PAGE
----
Photographer Imogen Cunningham was not naturally inclined to stay home. Throughout her long and prolific career she travelled and exhibited widely, was celebrated for her portraits ranging from the rich-and-famous to the anonymous citizens of San Francisco, and even became a minor celebrity late in her life, appearing on the Tonight Show with Johnny Carson and easily identified walking her hometown's streets with her iconic black cape and peace sign pin.
For a brief period in between all of this activity, Cunningham was more-or-less bound to her home. In 1917, she moved with her 18-month-old son from Seattle to San Francisco to join her husband; less than one month later, she gave birth to twins. As the mother of three young children, her life was suddenly largely circumscribed by the boundaries of the family's Oakland home. But Cunningham did not allow these circumstances to impede her work-her ambition and drive would, simply, not allow for it. Instead, she turned inward to subjects within her home-or more accurately, created subjects within her home-by cultivating a garden in her backyard.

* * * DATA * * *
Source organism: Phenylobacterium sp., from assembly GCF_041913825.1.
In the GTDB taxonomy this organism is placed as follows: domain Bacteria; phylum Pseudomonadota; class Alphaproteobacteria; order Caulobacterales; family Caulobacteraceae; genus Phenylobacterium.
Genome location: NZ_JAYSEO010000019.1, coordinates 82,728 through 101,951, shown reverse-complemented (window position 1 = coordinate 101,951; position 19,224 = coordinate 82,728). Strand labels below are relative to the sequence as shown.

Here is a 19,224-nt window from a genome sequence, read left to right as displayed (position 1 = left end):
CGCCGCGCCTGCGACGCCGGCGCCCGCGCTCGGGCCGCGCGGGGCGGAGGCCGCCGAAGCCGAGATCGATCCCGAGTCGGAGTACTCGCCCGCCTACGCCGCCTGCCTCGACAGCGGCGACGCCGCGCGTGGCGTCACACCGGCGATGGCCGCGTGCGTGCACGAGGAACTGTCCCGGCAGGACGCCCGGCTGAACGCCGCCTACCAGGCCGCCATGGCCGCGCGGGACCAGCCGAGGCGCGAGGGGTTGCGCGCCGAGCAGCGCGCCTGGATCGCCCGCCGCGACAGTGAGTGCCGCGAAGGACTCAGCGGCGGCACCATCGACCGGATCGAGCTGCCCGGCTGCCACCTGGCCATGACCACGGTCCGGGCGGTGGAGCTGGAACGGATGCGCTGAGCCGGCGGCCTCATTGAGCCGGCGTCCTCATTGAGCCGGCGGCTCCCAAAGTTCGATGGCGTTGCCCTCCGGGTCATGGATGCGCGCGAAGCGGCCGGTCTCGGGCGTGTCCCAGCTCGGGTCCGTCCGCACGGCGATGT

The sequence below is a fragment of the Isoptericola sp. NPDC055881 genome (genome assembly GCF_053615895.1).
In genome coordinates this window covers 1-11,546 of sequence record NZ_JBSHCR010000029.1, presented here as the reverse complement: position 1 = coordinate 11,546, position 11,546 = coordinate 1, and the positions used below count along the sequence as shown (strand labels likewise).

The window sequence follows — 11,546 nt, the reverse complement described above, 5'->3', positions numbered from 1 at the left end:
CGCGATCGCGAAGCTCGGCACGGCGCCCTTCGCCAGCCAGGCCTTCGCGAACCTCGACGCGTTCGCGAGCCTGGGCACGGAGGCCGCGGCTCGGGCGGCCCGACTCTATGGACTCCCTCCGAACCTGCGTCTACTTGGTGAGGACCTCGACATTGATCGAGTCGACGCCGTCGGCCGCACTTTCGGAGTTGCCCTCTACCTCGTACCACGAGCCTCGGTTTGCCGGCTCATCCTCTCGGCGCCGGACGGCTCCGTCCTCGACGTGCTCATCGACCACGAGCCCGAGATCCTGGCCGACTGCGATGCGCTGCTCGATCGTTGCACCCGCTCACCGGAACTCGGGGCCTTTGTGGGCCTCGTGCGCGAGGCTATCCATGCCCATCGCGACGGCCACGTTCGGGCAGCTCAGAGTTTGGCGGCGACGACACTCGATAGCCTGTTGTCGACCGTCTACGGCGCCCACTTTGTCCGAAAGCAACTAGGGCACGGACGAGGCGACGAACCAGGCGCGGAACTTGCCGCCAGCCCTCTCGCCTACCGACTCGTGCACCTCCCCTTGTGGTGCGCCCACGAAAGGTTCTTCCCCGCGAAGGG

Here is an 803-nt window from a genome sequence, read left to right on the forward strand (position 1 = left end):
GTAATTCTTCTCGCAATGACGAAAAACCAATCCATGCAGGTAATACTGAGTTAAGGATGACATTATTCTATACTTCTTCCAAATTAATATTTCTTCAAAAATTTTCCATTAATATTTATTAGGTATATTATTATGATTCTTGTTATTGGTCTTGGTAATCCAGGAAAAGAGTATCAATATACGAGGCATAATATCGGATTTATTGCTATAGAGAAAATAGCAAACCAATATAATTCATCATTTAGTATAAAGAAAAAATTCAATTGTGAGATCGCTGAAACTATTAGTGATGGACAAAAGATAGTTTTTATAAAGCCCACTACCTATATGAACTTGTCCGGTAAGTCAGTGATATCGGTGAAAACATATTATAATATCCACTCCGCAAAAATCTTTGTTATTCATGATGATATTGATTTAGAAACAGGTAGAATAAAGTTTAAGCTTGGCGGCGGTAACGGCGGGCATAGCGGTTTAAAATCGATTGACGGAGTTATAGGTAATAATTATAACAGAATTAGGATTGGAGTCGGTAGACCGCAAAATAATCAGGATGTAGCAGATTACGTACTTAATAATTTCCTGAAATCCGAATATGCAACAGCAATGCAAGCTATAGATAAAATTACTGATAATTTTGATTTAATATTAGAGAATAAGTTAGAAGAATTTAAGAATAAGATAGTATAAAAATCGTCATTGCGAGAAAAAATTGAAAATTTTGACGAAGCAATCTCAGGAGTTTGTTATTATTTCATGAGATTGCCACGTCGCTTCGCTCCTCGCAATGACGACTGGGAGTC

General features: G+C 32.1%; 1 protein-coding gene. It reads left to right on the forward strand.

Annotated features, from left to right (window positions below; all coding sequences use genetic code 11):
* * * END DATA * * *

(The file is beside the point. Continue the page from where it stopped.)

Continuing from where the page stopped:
In a 1959 interview, Cunningham recalled: "The reason I really turned to plants was because I couldn't get out of my own backyard when my children were small." And later, with her characteristic sharp wit: "I photographed the plants in my garden and steered my children around at the same time." True enough about the circumstances, but these direct statements belie the care and attention with which Cunningham shot her celebrated botanical works, such as Magnolia Blossom, Tower of Jewels (1925).